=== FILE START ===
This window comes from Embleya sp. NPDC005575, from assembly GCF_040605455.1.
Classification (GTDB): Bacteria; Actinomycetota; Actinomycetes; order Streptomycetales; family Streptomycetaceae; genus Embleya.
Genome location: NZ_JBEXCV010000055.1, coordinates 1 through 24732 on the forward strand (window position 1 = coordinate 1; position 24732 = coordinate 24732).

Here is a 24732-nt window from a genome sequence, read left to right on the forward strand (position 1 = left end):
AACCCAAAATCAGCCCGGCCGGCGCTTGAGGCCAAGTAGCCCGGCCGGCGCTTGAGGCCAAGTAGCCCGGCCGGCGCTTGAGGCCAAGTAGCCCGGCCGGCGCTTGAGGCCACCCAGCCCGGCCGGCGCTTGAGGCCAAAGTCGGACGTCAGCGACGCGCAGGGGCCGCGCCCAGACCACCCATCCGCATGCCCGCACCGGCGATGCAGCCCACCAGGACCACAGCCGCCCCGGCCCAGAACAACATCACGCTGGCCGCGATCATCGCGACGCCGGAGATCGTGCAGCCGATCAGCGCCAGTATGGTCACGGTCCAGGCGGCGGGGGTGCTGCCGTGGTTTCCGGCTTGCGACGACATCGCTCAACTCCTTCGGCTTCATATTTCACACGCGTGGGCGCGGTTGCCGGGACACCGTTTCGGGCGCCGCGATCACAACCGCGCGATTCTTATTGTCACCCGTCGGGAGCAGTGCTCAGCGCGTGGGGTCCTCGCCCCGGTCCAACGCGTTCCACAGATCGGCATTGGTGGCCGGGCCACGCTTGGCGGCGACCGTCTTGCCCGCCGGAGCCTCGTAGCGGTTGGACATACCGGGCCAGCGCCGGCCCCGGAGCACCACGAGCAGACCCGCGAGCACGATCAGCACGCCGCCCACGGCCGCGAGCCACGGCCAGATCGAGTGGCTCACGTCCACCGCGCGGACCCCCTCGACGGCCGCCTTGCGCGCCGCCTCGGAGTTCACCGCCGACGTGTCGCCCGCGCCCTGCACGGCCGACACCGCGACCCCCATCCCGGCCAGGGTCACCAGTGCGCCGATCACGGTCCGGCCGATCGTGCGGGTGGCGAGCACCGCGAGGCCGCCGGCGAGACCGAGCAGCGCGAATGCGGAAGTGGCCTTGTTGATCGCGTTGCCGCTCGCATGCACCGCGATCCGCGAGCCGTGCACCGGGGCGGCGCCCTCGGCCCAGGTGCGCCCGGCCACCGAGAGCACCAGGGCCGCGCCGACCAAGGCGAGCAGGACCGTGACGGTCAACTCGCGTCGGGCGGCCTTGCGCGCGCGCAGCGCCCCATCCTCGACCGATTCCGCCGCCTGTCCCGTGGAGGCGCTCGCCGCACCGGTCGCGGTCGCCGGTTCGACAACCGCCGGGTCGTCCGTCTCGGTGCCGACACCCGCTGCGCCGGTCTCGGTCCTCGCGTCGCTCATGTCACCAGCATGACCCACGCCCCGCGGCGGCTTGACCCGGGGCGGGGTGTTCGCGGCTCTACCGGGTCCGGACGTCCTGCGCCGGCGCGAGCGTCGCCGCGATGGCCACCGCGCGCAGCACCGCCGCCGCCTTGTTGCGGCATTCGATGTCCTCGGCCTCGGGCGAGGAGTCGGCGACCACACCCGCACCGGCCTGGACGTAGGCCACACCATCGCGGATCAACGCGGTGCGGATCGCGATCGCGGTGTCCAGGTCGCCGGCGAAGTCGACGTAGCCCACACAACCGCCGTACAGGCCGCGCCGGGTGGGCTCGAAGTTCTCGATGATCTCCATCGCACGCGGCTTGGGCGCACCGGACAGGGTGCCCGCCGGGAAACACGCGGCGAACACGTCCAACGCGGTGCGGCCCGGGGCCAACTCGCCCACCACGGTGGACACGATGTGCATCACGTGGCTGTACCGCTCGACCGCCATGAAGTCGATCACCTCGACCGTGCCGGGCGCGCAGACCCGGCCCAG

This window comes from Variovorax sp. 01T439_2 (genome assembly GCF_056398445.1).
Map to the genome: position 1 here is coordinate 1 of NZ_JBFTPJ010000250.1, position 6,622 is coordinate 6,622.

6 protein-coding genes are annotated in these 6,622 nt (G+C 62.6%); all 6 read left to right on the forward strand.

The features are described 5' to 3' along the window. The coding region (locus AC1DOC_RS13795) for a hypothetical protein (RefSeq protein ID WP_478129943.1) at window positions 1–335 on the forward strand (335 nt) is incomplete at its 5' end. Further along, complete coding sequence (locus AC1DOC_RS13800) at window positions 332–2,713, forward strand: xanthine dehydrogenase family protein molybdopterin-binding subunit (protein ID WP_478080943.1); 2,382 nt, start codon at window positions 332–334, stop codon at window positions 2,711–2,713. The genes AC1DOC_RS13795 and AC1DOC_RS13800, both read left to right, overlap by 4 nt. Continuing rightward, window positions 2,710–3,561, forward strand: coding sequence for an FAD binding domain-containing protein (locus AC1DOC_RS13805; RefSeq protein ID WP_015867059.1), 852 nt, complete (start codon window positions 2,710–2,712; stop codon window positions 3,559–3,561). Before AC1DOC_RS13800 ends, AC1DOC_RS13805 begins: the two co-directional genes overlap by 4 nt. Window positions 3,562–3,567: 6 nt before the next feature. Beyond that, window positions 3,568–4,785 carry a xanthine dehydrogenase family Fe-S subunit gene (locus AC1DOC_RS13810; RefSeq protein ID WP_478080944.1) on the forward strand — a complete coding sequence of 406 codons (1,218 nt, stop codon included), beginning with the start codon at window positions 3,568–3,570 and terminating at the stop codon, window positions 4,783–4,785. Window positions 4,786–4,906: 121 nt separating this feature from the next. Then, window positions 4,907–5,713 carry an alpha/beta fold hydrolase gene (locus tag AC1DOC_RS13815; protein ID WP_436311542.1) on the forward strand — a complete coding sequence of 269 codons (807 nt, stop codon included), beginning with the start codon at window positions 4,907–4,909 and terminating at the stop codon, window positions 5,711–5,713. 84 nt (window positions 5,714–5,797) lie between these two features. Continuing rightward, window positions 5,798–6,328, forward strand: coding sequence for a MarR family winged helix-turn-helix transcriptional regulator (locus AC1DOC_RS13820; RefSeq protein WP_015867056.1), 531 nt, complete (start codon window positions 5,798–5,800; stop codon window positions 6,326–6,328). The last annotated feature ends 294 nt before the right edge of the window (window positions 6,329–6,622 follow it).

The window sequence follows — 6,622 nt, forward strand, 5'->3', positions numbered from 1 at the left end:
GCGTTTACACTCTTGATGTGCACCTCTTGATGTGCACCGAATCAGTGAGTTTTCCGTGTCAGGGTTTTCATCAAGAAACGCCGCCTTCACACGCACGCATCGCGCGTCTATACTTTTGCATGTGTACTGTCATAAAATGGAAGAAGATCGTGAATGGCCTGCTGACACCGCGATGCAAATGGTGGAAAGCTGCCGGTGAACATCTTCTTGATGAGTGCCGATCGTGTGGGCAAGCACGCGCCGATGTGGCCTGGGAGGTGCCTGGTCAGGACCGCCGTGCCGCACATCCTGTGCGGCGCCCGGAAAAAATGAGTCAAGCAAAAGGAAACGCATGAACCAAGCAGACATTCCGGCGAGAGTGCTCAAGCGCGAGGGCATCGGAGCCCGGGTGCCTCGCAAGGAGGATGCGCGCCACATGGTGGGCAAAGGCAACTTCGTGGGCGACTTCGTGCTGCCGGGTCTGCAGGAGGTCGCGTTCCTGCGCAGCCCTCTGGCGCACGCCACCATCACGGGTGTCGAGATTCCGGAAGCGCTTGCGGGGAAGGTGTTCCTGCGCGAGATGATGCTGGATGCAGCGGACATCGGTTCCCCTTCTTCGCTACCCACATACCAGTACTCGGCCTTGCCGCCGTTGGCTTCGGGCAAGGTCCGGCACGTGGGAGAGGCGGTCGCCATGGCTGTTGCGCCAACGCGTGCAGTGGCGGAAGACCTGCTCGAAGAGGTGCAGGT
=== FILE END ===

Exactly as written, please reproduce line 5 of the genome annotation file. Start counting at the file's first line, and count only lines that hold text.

AACCCAAAATCAGCCCGGCCGGCGCTTGAGGCCAAGTAGCCCGGCCGGCGCTTGAGGCCAAGTAGCCCGGCCGGCGCTTGAGGCCAAGTAGCCCGGCCGGCGCTTGAGGCCACCCAGCCCGGCCGGCGCTTGAGGCCAAAGTCGGACGTCAGCGACGCGCAGGGGCCGCGCCCAGACCACCCATCCGCATGCCCGCACCGGCGATGCAGCCCACCAGGACCACAGCCGCCCCGGCCCAGAACAACATCACGCTGGCCGCGATCATCGCGACGCCGGAGATCGTGCAGCCGATCAGCGCCAGTATGGTCACGGTCCAGGCGGCGGGGGTGCTGCCGTGGTTTCCGGCTTGCGACGACATCGCTCAACTCCTTCGGCTTCATATTTCACACGCGTGGGCGCGGTTGCCGGGACACCGTTTCGGGCGCCGCGATCACAACCGCGCGATTCTTATTGTCACCCGTCGGGAGCAGTGCTCAGCGCGTGGGGTCCTCGCCCCGGTCCAACGCGTTCCACAGATCGGCATTGGTGGCCGGGCCACGCTTGGCGGCGACCGTCTTGCCCGCCGGAGCCTCGTAGCGGTTGGACATACCGGGCCAGCGCCGGCCCCGGAGCACCACGAGCAGACCCGCGAGCACGATCAGCACGCCGCCCACGGCCGCGAGCCACGGCCAGATCGAGTGGCTCACGTCCACCGCGCGGACCCCCTCGACGGCCGCCTTGCGCGCCGCCTCGGAGTTCACCGCCGACGTGTCGCCCGCGCCCTGCACGGCCGACACCGCGACCCCCATCCCGGCCAGGGTCACCAGTGCGCCGATCACGGTCCGGCCGATCGTGCGGGTGGCGAGCACCGCGAGGCCGCCGGCGAGACCGAGCAGCGCGAATGCGGAAGTGGCCTTGTTGATCGCGTTGCCGCTCGCATGCACCGCGATCCGCGAGCCGTGCACCGGGGCGGCGCCCTCGGCCCAGGTGCGCCCGGCCACCGAGAGCACCAGGGCCGCGCCGACCAAGGCGAGCAGGACCGTGACGGTCAACTCGCGTCGGGCGGCCTTGCGCGCGCGCAGCGCCCCATCCTCGACCGATTCCGCCGCCTGTCCCGTGGAGGCGCTCGCCGCACCGGTCGCGGTCGCCGGTTCGACAACCGCCGGGTCGTCCGTCTCGGTGCCGACACCCGCTGCGCCGGTCTCGGTCCTCGCGTCGCTCATGTCACCAGCATGACCCACGCCCCGCGGCGGCTTGACCCGGGGCGGGGTGTTCGCGGCTCTACCGGGTCCGGACGTCCTGCGCCGGCGCGAGCGTCGCCGCGATGGCCACCGCGCGCAGCACCGCCGCCGCCTTGTTGCGGCATTCGATGTCCTCGGCCTCGGGCGAGGAGTCGGCGACCACACCCGCACCGGCCTGGACGTAGGCCACACCATCGCGGATCAACGCGGTGCGGATCGCGATCGCGGTGTCCAGGTCGCCGGCGAAGTCGACGTAGCCCACACAACCGCCGTACAGGCCGCGCCGGGTGGGCTCGAAGTTCTCGATGATCTCCATCGCACGCGGCTTGGGCGCACCGGACAGGGTGCCCGCCGGGAAACACGCGGCGAACACGTCCAACGCGGTGCGGCCCGGGGCCAACTCGCCCACCACGGTGGACACGATGTGCATCACGTGGCTGTACCGCTCGACCGCCATGAAGTCGATCACCTCGACCGTGCCGGGCGCGCAGACCCGGCCCAG